PATERSON, NJ - The Passaic County Prosecutor's Office has announced through a series of media releases this past week that nine people in total in Paterson were revived using the anti-opiate drug Naxolone. The most recent save brings the county's total to 50 so far in 2017.
Naxolone is an anti-opiate drug that is administered through the nostrils of an unresponsive victim that may be experiencing an overdose. The drug works to counteract the opiates and revive the victim, which sometimes makes people refer to it as a "rescue shot."
In last week's cases six of the victims were young adults under 26 years old, and three of the cases involved those where were homeless, according to police. Critics renewed their claims that Naxolone has created a safety net for users, and that a city like Paterson that is strapped for resources cannot afford to provide the drug.
In an interview with Mic.com Dr. Lewis Nelson, a professor of emergency medicine and toxicology at New York University Langone Medical Center, said that some users will experience an intense withdraw after being administered Naloxone which makes some users take additional opiates. He warned that if you end up taking extra opioids to overcome the naloxone, you could end up resedating. "If you're not in the hospital, you're going to die," Nelson said.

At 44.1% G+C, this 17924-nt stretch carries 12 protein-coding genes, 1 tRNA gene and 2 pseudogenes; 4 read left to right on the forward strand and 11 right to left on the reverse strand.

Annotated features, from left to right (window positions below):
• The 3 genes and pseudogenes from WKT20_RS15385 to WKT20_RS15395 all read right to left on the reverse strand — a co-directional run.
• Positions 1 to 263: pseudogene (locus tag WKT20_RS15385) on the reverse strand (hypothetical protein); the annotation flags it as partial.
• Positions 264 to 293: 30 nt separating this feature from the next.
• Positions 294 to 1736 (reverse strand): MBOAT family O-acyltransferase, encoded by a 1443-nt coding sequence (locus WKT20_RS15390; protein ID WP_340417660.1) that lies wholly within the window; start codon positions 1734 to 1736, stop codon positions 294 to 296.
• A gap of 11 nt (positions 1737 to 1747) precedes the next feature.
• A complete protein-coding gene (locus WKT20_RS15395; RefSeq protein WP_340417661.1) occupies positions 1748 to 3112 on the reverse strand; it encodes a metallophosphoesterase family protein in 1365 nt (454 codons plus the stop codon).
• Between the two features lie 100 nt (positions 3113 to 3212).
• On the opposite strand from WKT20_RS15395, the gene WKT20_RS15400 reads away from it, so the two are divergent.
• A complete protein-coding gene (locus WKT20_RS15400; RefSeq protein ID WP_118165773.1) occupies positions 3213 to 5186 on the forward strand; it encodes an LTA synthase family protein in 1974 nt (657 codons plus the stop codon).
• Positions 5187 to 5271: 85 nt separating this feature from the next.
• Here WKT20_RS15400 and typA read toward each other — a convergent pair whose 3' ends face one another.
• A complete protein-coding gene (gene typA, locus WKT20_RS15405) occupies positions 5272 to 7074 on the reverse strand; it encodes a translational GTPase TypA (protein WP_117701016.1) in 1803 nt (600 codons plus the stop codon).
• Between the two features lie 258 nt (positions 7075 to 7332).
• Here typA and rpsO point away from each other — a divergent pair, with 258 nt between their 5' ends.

Since 1996 The U.S. Center for Disease Control and Prevention reports that more than 26,000 overdoses have been reversed. Passaic County Law Enforcement officers have been trained in administering the drug since 2014.